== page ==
College Kids, It's Unhealthy To Make Your College Stress A Competition

College Kids, It's Unhealthy To Make Your College Stress A Competition

When you leave, it's you versus the world.

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Who is more stressed? Who studied more? Who procrastinated longer? Who consumed more coffee to stay awake? Whose GPA is higher? Whose major is harder? Who has more due? Who takes more classes? Whose life is better or worse than yours? Who is able to get by on the bare minimum? And who bites off more than they can chew?

College students always act like they have something to prove by having more on their plate.

It is constantly brought up, this question of who is working harder and is, therefore, more stressed out. The truth is, we're all winners and we're all losers, too. If the prize is stress, how is that even remotely a good thing?

They brag about doing more than they could handle, as though they had no idea what they were getting themselves into. There's always a question of who did the most in the best way, whether it affects their outcome or not. It's such a competition and everyone doesn't even have the same finish line.

When it's all said and done, the only person you'll hope you've beat is yourself. You'll hope you conquered all of your fears. You'll hope your skills have been mastered, and that your potential was met. Nothing anyone else is doing will ever affect anything long-term in your life. You'll get where you want to be all on your own.

The girl beside you in math class with the higher test grade doesn't affect your future. The all-nighter your roommate pulled for an exam you aren't even taking doesn't affect a grade you'll get on an exam you are taking. You know what you need. You know your limits, every strength, and every weakness. Take care of those; focus on your health, grades, goals, future, and career.

The chance that someone wants the exact same things out of life that you do is so slim. No one wants the same job, in the same city, with the house and the same partner living in it. That is your plan and it's unique to you. No one is deliberately going to stand in your way of following it. They're too worried about their plan and their success, and there is no way that involves taking away from yours.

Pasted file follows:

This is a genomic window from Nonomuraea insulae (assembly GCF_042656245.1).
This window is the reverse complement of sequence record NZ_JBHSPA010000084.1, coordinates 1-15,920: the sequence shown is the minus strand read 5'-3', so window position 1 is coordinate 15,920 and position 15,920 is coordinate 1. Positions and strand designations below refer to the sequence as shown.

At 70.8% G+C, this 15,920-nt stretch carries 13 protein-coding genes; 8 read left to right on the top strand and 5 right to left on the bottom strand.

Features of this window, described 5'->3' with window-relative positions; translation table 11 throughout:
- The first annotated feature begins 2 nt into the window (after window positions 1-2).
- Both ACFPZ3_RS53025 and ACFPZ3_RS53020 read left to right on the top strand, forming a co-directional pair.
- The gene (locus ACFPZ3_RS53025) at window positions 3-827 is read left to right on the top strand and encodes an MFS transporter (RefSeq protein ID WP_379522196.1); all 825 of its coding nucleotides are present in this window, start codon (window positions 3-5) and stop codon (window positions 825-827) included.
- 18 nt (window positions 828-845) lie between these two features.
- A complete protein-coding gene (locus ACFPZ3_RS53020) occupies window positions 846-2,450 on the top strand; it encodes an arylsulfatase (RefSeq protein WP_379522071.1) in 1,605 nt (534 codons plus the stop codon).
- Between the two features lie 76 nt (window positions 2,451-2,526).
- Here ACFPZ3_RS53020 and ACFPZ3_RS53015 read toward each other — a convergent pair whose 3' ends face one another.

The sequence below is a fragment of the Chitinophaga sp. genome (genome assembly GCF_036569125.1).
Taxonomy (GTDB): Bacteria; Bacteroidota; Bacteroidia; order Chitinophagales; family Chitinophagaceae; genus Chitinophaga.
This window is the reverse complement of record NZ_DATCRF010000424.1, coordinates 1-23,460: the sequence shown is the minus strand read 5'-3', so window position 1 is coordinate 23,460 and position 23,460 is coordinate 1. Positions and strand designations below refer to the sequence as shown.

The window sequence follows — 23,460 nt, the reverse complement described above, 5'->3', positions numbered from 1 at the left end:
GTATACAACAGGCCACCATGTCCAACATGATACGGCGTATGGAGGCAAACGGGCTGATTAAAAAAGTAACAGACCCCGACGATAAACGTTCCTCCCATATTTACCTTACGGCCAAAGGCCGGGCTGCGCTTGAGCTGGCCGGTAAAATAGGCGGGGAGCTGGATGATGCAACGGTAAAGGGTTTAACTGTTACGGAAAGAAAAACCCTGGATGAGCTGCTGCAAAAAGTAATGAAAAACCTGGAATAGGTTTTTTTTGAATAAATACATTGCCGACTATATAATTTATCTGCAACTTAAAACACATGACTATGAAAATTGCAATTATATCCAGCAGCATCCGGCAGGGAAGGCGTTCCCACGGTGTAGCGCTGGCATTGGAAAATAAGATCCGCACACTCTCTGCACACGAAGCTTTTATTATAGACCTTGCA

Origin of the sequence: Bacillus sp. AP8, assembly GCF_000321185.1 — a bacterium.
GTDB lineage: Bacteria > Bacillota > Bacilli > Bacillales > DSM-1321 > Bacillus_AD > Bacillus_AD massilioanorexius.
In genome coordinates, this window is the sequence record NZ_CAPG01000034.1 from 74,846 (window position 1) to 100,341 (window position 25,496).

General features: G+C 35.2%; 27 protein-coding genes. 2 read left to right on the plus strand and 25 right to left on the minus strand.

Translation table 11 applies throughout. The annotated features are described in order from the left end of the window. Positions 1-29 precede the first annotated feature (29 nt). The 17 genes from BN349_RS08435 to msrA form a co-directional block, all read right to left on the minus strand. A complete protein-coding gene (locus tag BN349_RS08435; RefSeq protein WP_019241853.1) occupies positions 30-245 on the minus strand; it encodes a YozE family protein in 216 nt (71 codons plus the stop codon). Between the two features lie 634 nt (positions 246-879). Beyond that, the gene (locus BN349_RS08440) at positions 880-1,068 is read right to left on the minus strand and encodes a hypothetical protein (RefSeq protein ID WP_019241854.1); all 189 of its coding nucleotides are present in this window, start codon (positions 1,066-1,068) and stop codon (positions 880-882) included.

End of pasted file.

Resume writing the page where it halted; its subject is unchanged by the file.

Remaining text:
Save all that competitiveness for when it really counts. The world is going to put people in your way. It will feel like the world itself is against you. Obstacles will come along. You'll go against people in your career and you'll have to be better than them to get that promotion. But now, it's you against yourself. You have to care for yourself and put out your best. Pick your battles carefully to win the war.

Instead of competing against your peers, be happy for their success as they build a foundation for what will be the rest of their lives. It's completely separate from the life you create and it's so much bigger than just a GPA and the stress we all got from it.

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I Ghosted My Old Self For 5 Months In An Effort To Reevaluate My Life

My life fell apart faster than a drunk dude approaching a Jenga stack.

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BREAKING (not fake) NEWS: It's true, you have to hit your lowest before hitting your highest.

I want to share my lowest with you, and I'm almost ashamed to say it had nothing to do with the loss of both of my parents. I like to think I handled that like a warrior.

Turns out I didn't, and the hurt I've been burying from that hit me all at once, the same moment my life fell apart faster than a drunk dude approaching a Jenga stack.

My life flipped upside down overnight back in August. I had my heart broken shattered, lost two very important friendships that I thought were with me until the end, lost my 9-5 job, my health took a hit stronger than a boulder, and I was absolutely lost. For the first time, ever, I let go of the reigns on my own life. I had no idea how to handle myself, how to make anyone around me happy, how to get out of bed or how to even begin the process of trying to process what the f*ck just happened. I was terrified.

Coming from the girl who never encountered a dilemma she couldn't fix instantaneously, on her own, with no emotional burden. I was checked out from making my life better. So I didn't try. I didn't even think about thinking about trying.

The only relatively understandable way I could think to deal with anything was to not deal with anything. And that's exactly what I did. And it was f*cking amazing.